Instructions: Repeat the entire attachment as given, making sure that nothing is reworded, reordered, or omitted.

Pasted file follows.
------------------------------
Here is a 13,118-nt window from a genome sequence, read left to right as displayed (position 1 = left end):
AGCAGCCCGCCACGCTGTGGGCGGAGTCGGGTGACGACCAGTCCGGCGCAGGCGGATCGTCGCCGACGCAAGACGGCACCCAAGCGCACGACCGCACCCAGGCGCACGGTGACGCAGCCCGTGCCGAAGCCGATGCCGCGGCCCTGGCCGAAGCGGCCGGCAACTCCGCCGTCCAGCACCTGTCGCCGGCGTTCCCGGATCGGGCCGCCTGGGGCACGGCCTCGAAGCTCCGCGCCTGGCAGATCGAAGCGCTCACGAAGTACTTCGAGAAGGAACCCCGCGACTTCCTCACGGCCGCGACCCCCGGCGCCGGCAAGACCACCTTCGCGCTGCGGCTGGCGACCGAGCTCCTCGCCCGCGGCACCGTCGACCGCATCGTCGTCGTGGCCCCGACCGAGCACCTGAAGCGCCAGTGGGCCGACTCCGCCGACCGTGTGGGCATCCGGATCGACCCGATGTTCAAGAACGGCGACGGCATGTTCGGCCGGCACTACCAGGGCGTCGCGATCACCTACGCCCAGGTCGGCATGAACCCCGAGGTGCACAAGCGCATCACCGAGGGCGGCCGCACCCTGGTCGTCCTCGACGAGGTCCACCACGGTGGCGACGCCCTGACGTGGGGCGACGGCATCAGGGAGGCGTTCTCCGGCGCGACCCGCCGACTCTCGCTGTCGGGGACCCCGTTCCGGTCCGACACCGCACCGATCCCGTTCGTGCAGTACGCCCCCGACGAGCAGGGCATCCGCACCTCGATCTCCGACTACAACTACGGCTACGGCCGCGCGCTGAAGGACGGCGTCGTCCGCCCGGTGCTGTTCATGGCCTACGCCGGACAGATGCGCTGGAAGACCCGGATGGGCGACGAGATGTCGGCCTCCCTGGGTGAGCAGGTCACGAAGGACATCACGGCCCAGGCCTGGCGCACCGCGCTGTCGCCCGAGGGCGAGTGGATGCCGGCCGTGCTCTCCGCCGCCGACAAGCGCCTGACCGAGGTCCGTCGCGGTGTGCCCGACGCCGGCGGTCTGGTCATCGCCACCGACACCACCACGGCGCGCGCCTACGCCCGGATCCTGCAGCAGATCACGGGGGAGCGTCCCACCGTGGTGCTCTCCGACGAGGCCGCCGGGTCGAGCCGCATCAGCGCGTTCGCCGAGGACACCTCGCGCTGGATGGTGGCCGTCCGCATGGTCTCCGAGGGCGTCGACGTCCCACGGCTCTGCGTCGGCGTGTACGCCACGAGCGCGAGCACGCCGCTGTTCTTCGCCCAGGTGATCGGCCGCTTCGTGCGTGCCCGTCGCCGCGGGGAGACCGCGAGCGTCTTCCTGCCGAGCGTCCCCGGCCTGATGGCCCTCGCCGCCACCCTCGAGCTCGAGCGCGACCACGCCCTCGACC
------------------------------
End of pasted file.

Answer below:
Here is a 13,118-nt window from a genome sequence, read left to right as displayed (position 1 = left end):
AGCAGCCCGCCACGCTGTGGGCGGAGTCGGGTGACGACCAGTCCGGCGCAGGCGGATCGTCGCCGACGCAAGACGGCACCCAAGCGCACGACCGCACCCAGGCGCACGGTGACGCAGCCCGTGCCGAAGCCGATGCCGCGGCCCTGGCCGAAGCGGCCGGCAACTCCGCCGTCCAGCACCTGTCGCCGGCGTTCCCGGATCGGGCCGCCTGGGGCACGGCCTCGAAGCTCCGCGCCTGGCAGATCGAAGCGCTCACGAAGTACTTCGAGAAGGAACCCCGCGACTTCCTCACGGCCGCGACCCCCGGCGCCGGCAAGACCACCTTCGCGCTGCGGCTGGCGACCGAGCTCCTCGCCCGCGGCACCGTCGACCGCATCGTCGTCGTGGCCCCGACCGAGCACCTGAAGCGCCAGTGGGCCGACTCCGCCGACCGTGTGGGCATCCGGATCGACCCGATGTTCAAGAACGGCGACGGCATGTTCGGCCGGCACTACCAGGGCGTCGCGATCACCTACGCCCAGGTCGGCATGAACCCCGAGGTGCACAAGCGCATCACCGAGGGCGGCCGCACCCTGGTCGTCCTCGACGAGGTCCACCACGGTGGCGACGCCCTGACGTGGGGCGACGGCATCAGGGAGGCGTTCTCCGGCGCGACCCGCCGACTCTCGCTGTCGGGGACCCCGTTCCGGTCCGACACCGCACCGATCCCGTTCGTGCAGTACGCCCCCGACGAGCAGGGCATCCGCACCTCGATCTCCGACTACAACTACGGCTACGGCCGCGCGCTGAAGGACGGCGTCGTCCGCCCGGTGCTGTTCATGGCCTACGCCGGACAGATGCGCTGGAAGACCCGGATGGGCGACGAGATGTCGGCCTCCCTGGGTGAGCAGGTCACGAAGGACATCACGGCCCAGGCCTGGCGCACCGCGCTGTCGCCCGAGGGCGAGTGGATGCCGGCCGTGCTCTCCGCCGCCGACAAGCGCCTGACCGAGGTCCGTCGCGGTGTGCCCGACGCCGGCGGTCTGGTCATCGCCACCGACACCACCACGGCGCGCGCCTACGCCCGGATCCTGCAGCAGATCACGGGGGAGCGTCCCACCGTGGTGCTCTCCGACGAGGCCGCCGGGTCGAGCCGCATCAGCGCGTTCGCCGAGGACACCTCGCGCTGGATGGTGGCCGTCCGCATGGTCTCCGAGGGCGTCGACGTCCCACGGCTCTGCGTCGGCGTGTACGCCACGAGCGCGAGCACGCCGCTGTTCTTCGCCCAGGTGATCGGCCGCTTCGTGCGTGCCCGTCGCCGCGGGGAGACCGCGAGCGTCTTCCTGCCGAGCGTCCCCGGCCTGATGGCCCTCGCCGCCACCCTCGAGCTCGAGCGCGACCACGCCCTCGACC